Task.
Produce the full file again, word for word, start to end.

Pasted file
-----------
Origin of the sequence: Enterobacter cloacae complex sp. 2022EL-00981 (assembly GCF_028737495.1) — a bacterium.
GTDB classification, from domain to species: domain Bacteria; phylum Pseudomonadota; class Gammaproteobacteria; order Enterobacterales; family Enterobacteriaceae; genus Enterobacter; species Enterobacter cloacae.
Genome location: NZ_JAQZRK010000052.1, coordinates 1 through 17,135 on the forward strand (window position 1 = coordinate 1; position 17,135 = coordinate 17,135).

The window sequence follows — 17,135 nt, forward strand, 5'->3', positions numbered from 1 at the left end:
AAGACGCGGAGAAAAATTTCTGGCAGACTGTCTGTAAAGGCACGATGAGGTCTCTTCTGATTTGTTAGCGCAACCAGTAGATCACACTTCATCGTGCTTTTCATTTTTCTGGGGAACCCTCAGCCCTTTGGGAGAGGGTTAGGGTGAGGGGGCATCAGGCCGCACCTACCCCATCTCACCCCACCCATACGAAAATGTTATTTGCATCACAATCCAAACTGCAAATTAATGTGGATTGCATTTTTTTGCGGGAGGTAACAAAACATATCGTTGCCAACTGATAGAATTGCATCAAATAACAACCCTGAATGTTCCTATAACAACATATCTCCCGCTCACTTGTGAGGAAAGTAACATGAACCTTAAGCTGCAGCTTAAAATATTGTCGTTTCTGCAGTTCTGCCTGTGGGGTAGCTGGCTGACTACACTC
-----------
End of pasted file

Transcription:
Origin of the sequence: Enterobacter cloacae complex sp. 2022EL-00981 (assembly GCF_028737495.1) — a bacterium.
GTDB classification, from domain to species: domain Bacteria; phylum Pseudomonadota; class Gammaproteobacteria; order Enterobacterales; family Enterobacteriaceae; genus Enterobacter; species Enterobacter cloacae.
Genome location: NZ_JAQZRK010000052.1, coordinates 1 through 17,135 on the forward strand (window position 1 = coordinate 1; position 17,135 = coordinate 17,135).

The window sequence follows — 17,135 nt, forward strand, 5'->3', positions numbered from 1 at the left end:
AAGACGCGGAGAAAAATTTCTGGCAGACTGTCTGTAAAGGCACGATGAGGTCTCTTCTGATTTGTTAGCGCAACCAGTAGATCACACTTCATCGTGCTTTTCATTTTTCTGGGGAACCCTCAGCCCTTTGGGAGAGGGTTAGGGTGAGGGGGCATCAGGCCGCACCTACCCCATCTCACCCCACCCATACGAAAATGTTATTTGCATCACAATCCAAACTGCAAATTAATGTGGATTGCATTTTTTTGCGGGAGGTAACAAAACATATCGTTGCCAACTGATAGAATTGCATCAAATAACAACCCTGAATGTTCCTATAACAACATATCTCCCGCTCACTTGTGAGGAAAGTAACATGAACCTTAAGCTGCAGCTTAAAATATTGTCGTTTCTGCAGTTCTGCCTGTGGGGTAGCTGGCTGACTACACTC